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At the heart of general practice since 1960

Fatigue

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Yes! Yessssssss! That’s exactly what I need! Happy days! Joy of joys! Where and when do I sign up?

What? You missed it? Well, I suggest you click here immediately and spread the word. Because what GPs need is a ‘completely new alternative contract to encourage them to “transform” into larger units that provide a much wider range of community services and take responsibility for the social care of their patients’. That’s according to, and you may be ahead of me here, the King’s Fund. Yes. That’s ‘need’ in the same way that I ‘need’ the contents of a Kalashnikov emptied into my skull.

Some consolation is to be had from the comments of Chaand Nagpaul, newly elected GP chair. He clearly has his feet planted firmly in the real world because he points out that the many and varied forms of bullying currently being used to pull, push, bruise and batter us are not, in fact, leaving us begging for more torture. Rather, they’re rendering us exhausted. And he’s right. I’m utterly knackered. I’m officially TATT. I thought I was change fatigued but the truth is, I’m just plain fatigued. It’s an effort to get myself home, I drive with one eye shut to give one cerebral hemisphere a rest and I wake the next day as drained as when I went to bed.

And before the diagnostically inclined start labelling me as depressed or CFS’d, I’d suggest you take a peek in the mirror. Because you’re looking crushed and bushed, too – as well you might, because that’s what happens when you’re running up a down escalator which is simply going faster and faster.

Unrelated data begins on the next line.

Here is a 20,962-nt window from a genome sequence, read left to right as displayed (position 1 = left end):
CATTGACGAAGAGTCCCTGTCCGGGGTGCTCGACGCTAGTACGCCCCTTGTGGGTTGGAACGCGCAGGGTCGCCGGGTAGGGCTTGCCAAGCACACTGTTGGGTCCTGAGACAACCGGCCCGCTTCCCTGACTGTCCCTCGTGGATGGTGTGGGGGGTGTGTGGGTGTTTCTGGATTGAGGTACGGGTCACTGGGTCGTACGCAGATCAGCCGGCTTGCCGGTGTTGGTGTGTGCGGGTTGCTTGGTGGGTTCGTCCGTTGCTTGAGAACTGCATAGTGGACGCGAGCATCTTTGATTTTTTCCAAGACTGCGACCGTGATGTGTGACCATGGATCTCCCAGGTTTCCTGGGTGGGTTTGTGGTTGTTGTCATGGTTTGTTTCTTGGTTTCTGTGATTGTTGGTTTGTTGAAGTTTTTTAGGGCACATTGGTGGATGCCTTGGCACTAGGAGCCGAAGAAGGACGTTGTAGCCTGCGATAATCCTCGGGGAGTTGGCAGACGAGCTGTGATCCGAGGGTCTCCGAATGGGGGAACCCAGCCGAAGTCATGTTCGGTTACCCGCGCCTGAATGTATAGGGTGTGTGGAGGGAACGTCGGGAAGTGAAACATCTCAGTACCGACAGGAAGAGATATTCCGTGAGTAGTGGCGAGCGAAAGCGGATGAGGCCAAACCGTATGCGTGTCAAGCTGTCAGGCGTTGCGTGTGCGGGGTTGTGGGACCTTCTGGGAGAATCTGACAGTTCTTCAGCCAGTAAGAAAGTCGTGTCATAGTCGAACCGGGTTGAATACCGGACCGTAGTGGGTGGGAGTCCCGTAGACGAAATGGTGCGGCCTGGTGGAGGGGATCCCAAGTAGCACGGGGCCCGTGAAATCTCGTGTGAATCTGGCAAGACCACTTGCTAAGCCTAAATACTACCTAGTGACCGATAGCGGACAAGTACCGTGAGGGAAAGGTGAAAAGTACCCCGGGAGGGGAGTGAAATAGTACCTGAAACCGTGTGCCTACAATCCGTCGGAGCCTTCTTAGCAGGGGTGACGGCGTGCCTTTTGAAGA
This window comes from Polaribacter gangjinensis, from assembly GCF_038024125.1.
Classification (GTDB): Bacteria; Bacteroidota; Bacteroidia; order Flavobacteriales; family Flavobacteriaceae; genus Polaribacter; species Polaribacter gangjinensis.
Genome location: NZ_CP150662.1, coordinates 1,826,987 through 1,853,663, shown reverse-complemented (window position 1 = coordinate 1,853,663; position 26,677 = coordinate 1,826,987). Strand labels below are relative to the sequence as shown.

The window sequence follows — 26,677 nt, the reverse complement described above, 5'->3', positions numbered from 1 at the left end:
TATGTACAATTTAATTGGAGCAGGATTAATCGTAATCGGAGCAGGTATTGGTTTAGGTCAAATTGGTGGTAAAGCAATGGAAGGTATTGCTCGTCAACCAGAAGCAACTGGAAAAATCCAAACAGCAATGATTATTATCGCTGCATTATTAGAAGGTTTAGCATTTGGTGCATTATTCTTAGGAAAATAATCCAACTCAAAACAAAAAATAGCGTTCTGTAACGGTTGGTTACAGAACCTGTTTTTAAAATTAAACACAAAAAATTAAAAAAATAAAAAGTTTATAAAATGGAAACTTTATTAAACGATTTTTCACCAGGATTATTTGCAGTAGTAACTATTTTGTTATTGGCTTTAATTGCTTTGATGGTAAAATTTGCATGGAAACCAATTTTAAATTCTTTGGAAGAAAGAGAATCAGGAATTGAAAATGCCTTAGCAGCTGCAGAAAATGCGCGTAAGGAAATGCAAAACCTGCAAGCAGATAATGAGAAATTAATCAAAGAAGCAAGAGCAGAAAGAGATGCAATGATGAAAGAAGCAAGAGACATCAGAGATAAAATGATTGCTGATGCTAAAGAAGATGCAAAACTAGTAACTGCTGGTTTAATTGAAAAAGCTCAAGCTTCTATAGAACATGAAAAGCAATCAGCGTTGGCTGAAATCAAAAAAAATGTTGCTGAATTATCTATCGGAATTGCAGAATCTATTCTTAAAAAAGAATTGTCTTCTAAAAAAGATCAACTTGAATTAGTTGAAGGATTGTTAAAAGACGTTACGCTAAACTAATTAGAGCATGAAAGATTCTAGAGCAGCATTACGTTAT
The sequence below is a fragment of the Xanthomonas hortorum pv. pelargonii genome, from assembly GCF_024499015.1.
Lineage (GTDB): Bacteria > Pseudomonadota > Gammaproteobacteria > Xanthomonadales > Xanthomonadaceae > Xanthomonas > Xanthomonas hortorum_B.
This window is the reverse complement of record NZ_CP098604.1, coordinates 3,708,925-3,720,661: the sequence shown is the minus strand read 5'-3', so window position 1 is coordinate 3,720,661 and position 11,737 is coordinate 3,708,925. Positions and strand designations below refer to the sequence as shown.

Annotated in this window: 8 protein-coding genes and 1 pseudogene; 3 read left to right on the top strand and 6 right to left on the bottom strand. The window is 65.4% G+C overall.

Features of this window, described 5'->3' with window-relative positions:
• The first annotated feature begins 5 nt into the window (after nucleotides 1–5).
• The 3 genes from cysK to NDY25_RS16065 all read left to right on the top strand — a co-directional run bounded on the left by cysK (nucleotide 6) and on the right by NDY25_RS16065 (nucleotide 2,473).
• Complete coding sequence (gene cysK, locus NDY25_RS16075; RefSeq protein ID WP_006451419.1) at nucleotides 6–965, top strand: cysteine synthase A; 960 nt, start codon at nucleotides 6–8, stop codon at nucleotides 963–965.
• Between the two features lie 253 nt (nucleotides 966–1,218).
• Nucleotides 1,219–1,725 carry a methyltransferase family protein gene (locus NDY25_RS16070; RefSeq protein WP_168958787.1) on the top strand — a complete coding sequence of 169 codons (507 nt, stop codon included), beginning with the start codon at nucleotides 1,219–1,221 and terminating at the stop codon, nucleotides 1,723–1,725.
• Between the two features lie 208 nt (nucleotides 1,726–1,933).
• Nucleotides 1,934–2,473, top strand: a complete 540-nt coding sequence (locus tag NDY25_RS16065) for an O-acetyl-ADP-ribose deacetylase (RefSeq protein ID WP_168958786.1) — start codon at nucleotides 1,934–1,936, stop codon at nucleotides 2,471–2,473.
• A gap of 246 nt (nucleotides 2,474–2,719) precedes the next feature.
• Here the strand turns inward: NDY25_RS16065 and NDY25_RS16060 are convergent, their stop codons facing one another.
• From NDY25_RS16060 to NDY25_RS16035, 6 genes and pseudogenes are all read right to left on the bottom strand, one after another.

So well done GPC chair for hitting the nail on the head. Maybe it’s time for us to stand up and be counted. But if it’s OK with you, I think I’ll just sit here for a bit and have a nap.

Readers' comments (3)

  • I don't know how long I can go on at this pace.

    There isn't any light at the end of the tunnel - there isn't even a tunnel.

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  • Due to a series of cost-saving initiatives, the light at the end of the tunnel has been switched off.

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  • Stand up and be counted? Like we did with the pension 'strike'.
    Although you write articles thay make me feel you have hacked into what's left of my brain you do not seem (on this occasion) to get that we (the cynically enlightened) are in the minority.
    GPs individually and collectively are weak, timid and politically spineless.
    Like lemmings we entrusted our careers to the 2004 contract. It was a better deal than what we had before, except it wasn't a deal. We handed over control to an even bigger bunch of cynical bastards. Politicians, the Public, the NHS and the Daily Mail to mention just a few.
    I get out soon. TG. In about 15 years GPs of my current age/seniority will be facing another 5+ years before their parole date.
    Napping will be the norm.

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Have your say

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From: Copperfield

Dr Tony Copperfield is a jobbing GP in Essex with more than a few chips on his shoulder